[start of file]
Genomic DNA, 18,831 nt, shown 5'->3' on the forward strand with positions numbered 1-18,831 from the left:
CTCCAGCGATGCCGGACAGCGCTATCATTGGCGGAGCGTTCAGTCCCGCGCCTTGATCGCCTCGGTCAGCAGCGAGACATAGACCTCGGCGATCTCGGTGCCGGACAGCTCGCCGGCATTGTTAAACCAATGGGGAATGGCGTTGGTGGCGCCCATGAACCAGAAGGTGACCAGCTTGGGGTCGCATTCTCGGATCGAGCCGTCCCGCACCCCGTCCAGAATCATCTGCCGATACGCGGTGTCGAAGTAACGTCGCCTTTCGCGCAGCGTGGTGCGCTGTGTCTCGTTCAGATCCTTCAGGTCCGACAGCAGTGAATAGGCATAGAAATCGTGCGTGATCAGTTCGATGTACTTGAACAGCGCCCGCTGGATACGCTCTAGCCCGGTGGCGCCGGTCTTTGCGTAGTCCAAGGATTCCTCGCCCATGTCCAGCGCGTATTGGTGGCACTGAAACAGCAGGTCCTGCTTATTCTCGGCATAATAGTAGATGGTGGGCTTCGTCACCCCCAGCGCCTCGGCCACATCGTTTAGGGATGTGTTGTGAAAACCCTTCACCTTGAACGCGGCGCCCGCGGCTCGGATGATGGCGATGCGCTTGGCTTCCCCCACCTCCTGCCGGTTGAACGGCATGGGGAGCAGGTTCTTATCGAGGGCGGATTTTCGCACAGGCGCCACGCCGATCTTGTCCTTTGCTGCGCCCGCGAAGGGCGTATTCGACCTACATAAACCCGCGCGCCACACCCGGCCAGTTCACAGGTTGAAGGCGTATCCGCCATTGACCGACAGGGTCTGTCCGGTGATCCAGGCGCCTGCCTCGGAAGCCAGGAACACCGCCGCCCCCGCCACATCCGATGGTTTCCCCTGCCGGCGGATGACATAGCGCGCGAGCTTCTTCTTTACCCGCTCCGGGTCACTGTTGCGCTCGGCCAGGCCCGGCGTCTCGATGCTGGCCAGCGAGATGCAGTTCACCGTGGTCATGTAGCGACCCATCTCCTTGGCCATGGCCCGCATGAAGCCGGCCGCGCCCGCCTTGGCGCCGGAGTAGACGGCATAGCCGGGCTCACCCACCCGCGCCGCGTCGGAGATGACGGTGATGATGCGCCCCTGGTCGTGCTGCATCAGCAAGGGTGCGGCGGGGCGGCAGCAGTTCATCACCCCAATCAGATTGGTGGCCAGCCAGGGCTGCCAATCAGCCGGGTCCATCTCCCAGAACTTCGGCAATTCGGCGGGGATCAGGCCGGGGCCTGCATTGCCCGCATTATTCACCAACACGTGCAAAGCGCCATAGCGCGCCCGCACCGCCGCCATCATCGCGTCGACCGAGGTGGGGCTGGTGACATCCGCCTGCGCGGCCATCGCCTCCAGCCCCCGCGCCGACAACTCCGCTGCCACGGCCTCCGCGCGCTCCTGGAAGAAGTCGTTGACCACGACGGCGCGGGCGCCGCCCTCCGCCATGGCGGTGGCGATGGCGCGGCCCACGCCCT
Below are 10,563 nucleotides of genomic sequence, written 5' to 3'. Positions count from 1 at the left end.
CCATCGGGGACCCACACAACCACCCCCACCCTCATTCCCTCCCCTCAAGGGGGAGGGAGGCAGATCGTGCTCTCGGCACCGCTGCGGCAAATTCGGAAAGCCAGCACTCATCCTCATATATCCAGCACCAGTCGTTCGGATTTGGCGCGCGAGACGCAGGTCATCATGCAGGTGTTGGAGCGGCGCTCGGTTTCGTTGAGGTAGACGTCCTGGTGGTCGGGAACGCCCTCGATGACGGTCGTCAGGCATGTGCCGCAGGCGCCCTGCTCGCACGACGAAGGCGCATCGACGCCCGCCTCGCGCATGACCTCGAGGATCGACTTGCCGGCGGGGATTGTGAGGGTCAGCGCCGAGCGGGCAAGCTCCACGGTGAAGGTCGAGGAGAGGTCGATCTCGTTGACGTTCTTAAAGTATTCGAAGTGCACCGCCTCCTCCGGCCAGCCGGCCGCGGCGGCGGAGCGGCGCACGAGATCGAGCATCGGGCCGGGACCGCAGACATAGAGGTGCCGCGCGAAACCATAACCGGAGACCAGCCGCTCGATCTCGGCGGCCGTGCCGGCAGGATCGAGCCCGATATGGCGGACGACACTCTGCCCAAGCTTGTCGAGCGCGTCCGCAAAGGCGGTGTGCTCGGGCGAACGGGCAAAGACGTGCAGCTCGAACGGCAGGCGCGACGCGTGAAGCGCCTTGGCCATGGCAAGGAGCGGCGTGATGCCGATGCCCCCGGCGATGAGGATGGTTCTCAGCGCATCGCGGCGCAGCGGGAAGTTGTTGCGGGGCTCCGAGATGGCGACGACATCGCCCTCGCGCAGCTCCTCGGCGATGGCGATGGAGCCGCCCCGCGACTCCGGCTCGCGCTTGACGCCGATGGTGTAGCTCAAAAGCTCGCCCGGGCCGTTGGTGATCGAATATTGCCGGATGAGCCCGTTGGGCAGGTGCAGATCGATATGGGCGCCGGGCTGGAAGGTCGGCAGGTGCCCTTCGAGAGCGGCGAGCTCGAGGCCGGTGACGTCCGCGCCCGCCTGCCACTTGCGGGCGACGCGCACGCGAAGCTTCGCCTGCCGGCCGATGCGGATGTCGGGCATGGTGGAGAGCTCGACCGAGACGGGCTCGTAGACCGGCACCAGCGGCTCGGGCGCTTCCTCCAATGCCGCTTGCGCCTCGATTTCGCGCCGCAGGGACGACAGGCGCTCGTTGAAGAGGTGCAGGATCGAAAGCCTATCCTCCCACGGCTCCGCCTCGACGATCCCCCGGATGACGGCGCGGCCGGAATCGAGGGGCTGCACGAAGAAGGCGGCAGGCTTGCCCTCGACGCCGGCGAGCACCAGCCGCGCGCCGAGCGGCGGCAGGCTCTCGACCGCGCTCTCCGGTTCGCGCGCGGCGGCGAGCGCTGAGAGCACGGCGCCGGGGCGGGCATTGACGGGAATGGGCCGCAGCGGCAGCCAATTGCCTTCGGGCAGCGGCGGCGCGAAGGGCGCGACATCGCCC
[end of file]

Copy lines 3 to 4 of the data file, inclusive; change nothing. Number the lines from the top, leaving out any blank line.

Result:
Below are 10,563 nucleotides of genomic sequence, written 5' to 3'. Positions count from 1 at the left end.
CCATCGGGGACCCACACAACCACCCCCACCCTCATTCCCTCCCCTCAAGGGGGAGGGAGGCAGATCGTGCTCTCGGCACCGCTGCGGCAAATTCGGAAAGCCAGCACTCATCCTCATATATCCAGCACCAGTCGTTCGGATTTGGCGCGCGAGACGCAGGTCATCATGCAGGTGTTGGAGCGGCGCTCGGTTTCGTTGAGGTAGACGTCCTGGTGGTCGGGAACGCCCTCGATGACGGTCGTCAGGCATGTGCCGCAGGCGCCCTGCTCGCACGACGAAGGCGCATCGACGCCCGCCTCGCGCATGACCTCGAGGATCGACTTGCCGGCGGGGATTGTGAGGGTCAGCGCCGAGCGGGCAAGCTCCACGGTGAAGGTCGAGGAGAGGTCGATCTCGTTGACGTTCTTAAAGTATTCGAAGTGCACCGCCTCCTCCGGCCAGCCGGCCGCGGCGGCGGAGCGGCGCACGAGATCGAGCATCGGGCCGGGACCGCAGACATAGAGGTGCCGCGCGAAACCATAACCGGAGACCAGCCGCTCGATCTCGGCGGCCGTGCCGGCAGGATCGAGCCCGATATGGCGGACGACACTCTGCCCAAGCTTGTCGAGCGCGTCCGCAAAGGCGGTGTGCTCGGGCGAACGGGCAAAGACGTGCAGCTCGAACGGCAGGCGCGACGCGTGAAGCGCCTTGGCCATGGCAAGGAGCGGCGTGATGCCGATGCCCCCGGCGATGAGGATGGTTCTCAGCGCATCGCGGCGCAGCGGGAAGTTGTTGCGGGGCTCCGAGATGGCGACGACATCGCCCTCGCGCAGCTCCTCGGCGATGGCGATGGAGCCGCCCCGCGACTCCGGCTCGCGCTTGACGCCGATGGTGTAGCTCAAAAGCTCGCCCGGGCCGTTGGTGATCGAATATTGCCGGATGAGCCCGTTGGGCAGGTGCAGATCGATATGGGCGCCGGGCTGGAAGGTCGGCAGGTGCCCTTCGAGAGCGGCGAGCTCGAGGCCGGTGACGTCCGCGCCCGCCTGCCACTTGCGGGCGACGCGCACGCGAAGCTTCGCCTGCCGGCCGATGCGGATGTCGGGCATGGTGGAGAGCTCGACCGAGACGGGCTCGTAGACCGGCACCAGCGGCTCGGGCGCTTCCTCCAATGCCGCTTGCGCCTCGATTTCGCGCCGCAGGGACGACAGGCGCTCGTTGAAGAGGTGCAGGATCGAAAGCCTATCCTCCCACGGCTCCGCCTCGACGATCCCCCGGATGACGGCGCGGCCGGAATCGAGGGGCTGCACGAAGAAGGCGGCAGGCTTGCCCTCGACGCCGGCGAGCACCAGCCGCGCGCCGAGCGGCGGCAGGCTCTCGACCGCGCTCTCCGGTTCGCGCGCGGCGGCGAGCGCTGAGAGCACGGCGCCGGGGCGGGCATTGACGGGAATGGGCCGCAGCGGCAGCCAATTGCCTTCGGGCAGCGGCGGCGCGAAGGGCGCGACATCGCCC